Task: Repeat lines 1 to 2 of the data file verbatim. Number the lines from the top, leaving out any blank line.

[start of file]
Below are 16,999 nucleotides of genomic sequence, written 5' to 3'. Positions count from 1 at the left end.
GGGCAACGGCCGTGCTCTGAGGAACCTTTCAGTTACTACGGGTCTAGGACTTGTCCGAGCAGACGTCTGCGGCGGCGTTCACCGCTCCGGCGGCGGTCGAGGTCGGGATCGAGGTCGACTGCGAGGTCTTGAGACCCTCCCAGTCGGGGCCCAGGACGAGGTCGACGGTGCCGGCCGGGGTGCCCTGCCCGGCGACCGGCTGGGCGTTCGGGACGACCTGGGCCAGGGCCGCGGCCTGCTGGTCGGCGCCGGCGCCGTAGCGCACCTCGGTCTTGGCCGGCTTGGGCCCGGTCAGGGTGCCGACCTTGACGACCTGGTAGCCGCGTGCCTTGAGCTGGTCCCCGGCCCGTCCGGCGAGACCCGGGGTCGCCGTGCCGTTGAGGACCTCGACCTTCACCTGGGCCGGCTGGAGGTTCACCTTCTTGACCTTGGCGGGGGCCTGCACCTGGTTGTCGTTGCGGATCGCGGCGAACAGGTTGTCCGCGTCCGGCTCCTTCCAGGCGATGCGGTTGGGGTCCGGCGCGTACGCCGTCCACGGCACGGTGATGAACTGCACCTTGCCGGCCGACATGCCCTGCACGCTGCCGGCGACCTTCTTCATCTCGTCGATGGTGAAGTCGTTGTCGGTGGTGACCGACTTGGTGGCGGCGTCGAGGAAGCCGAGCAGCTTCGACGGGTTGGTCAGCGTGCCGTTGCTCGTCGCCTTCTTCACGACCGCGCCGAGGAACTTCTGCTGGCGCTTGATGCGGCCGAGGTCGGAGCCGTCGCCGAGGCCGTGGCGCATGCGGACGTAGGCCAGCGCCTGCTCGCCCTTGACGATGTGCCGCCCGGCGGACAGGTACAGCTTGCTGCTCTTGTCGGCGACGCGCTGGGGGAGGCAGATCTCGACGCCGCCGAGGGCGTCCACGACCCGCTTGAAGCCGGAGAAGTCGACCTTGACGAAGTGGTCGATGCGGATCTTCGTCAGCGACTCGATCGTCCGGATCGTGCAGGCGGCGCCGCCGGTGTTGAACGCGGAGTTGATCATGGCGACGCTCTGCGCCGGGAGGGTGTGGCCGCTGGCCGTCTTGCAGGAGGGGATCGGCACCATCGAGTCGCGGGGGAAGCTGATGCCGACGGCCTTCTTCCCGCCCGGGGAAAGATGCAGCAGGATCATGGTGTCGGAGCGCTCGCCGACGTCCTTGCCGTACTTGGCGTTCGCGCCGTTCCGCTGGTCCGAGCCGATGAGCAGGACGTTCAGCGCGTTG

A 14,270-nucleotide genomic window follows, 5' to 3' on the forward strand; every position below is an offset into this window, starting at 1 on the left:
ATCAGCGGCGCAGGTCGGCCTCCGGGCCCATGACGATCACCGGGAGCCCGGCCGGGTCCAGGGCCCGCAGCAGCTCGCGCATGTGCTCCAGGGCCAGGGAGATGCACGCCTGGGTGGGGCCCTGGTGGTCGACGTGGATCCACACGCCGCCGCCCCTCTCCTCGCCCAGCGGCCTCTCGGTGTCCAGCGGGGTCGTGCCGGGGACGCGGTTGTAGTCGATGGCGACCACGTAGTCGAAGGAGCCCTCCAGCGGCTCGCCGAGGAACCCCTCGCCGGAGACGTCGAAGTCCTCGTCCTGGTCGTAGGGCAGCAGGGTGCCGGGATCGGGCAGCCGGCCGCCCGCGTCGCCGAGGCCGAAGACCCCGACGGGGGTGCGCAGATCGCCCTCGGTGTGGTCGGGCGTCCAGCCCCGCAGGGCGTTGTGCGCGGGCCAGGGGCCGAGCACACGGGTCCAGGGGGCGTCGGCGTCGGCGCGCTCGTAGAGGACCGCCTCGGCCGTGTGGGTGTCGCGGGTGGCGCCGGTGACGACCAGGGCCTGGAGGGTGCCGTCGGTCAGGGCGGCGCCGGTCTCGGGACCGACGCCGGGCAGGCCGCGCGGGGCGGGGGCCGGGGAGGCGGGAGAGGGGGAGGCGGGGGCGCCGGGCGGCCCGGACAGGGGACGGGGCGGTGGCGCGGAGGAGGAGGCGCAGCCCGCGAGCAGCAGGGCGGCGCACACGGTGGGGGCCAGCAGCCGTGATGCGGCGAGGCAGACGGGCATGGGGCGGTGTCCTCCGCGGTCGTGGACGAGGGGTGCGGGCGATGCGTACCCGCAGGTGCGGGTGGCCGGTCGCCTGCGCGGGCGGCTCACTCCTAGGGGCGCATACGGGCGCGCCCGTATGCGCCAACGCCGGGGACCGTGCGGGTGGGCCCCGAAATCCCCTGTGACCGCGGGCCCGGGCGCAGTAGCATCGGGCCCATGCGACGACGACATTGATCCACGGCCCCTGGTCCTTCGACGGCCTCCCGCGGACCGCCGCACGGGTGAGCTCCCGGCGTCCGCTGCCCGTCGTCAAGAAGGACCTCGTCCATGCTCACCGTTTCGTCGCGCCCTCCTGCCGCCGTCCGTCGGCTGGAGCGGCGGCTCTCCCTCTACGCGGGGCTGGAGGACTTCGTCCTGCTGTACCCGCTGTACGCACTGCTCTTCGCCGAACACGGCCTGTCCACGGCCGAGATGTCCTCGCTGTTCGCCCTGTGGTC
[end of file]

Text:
Below are 16,999 nucleotides of genomic sequence, written 5' to 3'. Positions count from 1 at the left end.
GGGCAACGGCCGTGCTCTGAGGAACCTTTCAGTTACTACGGGTCTAGGACTTGTCCGAGCAGACGTCTGCGGCGGCGTTCACCGCTCCGGCGGCGGTCGAGGTCGGGATCGAGGTCGACTGCGAGGTCTTGAGACCCTCCCAGTCGGGGCCCAGGACGAGGTCGACGGTGCCGGCCGGGGTGCCCTGCCCGGCGACCGGCTGGGCGTTCGGGACGACCTGGGCCAGGGCCGCGGCCTGCTGGTCGGCGCCGGCGCCGTAGCGCACCTCGGTCTTGGCCGGCTTGGGCCCGGTCAGGGTGCCGACCTTGACGACCTGGTAGCCGCGTGCCTTGAGCTGGTCCCCGGCCCGTCCGGCGAGACCCGGGGTCGCCGTGCCGTTGAGGACCTCGACCTTCACCTGGGCCGGCTGGAGGTTCACCTTCTTGACCTTGGCGGGGGCCTGCACCTGGTTGTCGTTGCGGATCGCGGCGAACAGGTTGTCCGCGTCCGGCTCCTTCCAGGCGATGCGGTTGGGGTCCGGCGCGTACGCCGTCCACGGCACGGTGATGAACTGCACCTTGCCGGCCGACATGCCCTGCACGCTGCCGGCGACCTTCTTCATCTCGTCGATGGTGAAGTCGTTGTCGGTGGTGACCGACTTGGTGGCGGCGTCGAGGAAGCCGAGCAGCTTCGACGGGTTGGTCAGCGTGCCGTTGCTCGTCGCCTTCTTCACGACCGCGCCGAGGAACTTCTGCTGGCGCTTGATGCGGCCGAGGTCGGAGCCGTCGCCGAGGCCGTGGCGCATGCGGACGTAGGCCAGCGCCTGCTCGCCCTTGACGATGTGCCGCCCGGCGGACAGGTACAGCTTGCTGCTCTTGTCGGCGACGCGCTGGGGGAGGCAGATCTCGACGCCGCCGAGGGCGTCCACGACCCGCTTGAAGCCGGAGAAGTCGACCTTGACGAAGTGGTCGATGCGGATCTTCGTCAGCGACTCGATCGTCCGGATCGTGCAGGCGGCGCCGCCGGTGTTGAACGCGGAGTTGATCATGGCGACGCTCTGCGCCGGGAGGGTGTGGCCGCTGGCCGTCTTGCAGGAGGGGATCGGCACCATCGAGTCGCGGGGGAAGCTGATGCCGACGGCCTTCTTCCCGCCCGGGGAAAGATGCAGCAGGATCATGGTGTCGGAGCGCTCGCCGACGTCCTTGCCGTACTTGGCGTTCGCGCCGTTCCGCTGGTCCGAGCCGATGAGCAGGACGTTCAGCGCGTTG